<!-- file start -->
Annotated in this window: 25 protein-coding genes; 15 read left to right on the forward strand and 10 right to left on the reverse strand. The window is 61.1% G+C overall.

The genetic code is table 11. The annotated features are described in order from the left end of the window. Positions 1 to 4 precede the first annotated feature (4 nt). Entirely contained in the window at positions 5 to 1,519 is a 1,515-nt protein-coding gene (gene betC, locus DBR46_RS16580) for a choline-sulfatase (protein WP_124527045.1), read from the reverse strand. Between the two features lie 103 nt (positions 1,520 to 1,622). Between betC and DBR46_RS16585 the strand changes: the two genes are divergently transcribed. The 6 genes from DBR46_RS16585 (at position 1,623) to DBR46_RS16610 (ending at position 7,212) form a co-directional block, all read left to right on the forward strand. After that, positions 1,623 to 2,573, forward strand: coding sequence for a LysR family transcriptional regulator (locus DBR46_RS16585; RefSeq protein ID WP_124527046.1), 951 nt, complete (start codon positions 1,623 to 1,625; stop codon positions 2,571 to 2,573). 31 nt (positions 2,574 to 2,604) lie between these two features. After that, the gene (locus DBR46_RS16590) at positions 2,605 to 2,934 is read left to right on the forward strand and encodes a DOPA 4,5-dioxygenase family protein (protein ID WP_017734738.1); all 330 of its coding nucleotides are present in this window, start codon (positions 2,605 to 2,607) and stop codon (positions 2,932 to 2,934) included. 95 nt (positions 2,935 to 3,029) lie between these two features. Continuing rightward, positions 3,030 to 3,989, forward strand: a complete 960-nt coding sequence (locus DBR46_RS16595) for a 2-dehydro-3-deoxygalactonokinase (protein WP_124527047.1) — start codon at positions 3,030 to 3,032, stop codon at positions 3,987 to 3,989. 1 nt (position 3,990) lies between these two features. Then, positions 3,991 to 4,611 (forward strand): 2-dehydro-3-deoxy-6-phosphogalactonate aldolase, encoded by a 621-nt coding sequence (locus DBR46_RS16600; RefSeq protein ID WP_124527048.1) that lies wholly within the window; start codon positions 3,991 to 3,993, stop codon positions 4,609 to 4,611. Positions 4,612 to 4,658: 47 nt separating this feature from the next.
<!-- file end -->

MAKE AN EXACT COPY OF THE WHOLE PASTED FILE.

Annotated in this window: 25 protein-coding genes; 15 read left to right on the forward strand and 10 right to left on the reverse strand. The window is 61.1% G+C overall.

The genetic code is table 11. The annotated features are described in order from the left end of the window. Positions 1 to 4 precede the first annotated feature (4 nt). Entirely contained in the window at positions 5 to 1,519 is a 1,515-nt protein-coding gene (gene betC, locus DBR46_RS16580) for a choline-sulfatase (protein WP_124527045.1), read from the reverse strand. Between the two features lie 103 nt (positions 1,520 to 1,622). Between betC and DBR46_RS16585 the strand changes: the two genes are divergently transcribed. The 6 genes from DBR46_RS16585 (at position 1,623) to DBR46_RS16610 (ending at position 7,212) form a co-directional block, all read left to right on the forward strand. After that, positions 1,623 to 2,573, forward strand: coding sequence for a LysR family transcriptional regulator (locus DBR46_RS16585; RefSeq protein ID WP_124527046.1), 951 nt, complete (start codon positions 1,623 to 1,625; stop codon positions 2,571 to 2,573). 31 nt (positions 2,574 to 2,604) lie between these two features. After that, the gene (locus DBR46_RS16590) at positions 2,605 to 2,934 is read left to right on the forward strand and encodes a DOPA 4,5-dioxygenase family protein (protein ID WP_017734738.1); all 330 of its coding nucleotides are present in this window, start codon (positions 2,605 to 2,607) and stop codon (positions 2,932 to 2,934) included. 95 nt (positions 2,935 to 3,029) lie between these two features. Continuing rightward, positions 3,030 to 3,989, forward strand: a complete 960-nt coding sequence (locus DBR46_RS16595) for a 2-dehydro-3-deoxygalactonokinase (protein WP_124527047.1) — start codon at positions 3,030 to 3,032, stop codon at positions 3,987 to 3,989. 1 nt (position 3,990) lies between these two features. Then, positions 3,991 to 4,611 (forward strand): 2-dehydro-3-deoxy-6-phosphogalactonate aldolase, encoded by a 621-nt coding sequence (locus DBR46_RS16600; RefSeq protein ID WP_124527048.1) that lies wholly within the window; start codon positions 3,991 to 3,993, stop codon positions 4,609 to 4,611. Positions 4,612 to 4,658: 47 nt separating this feature from the next.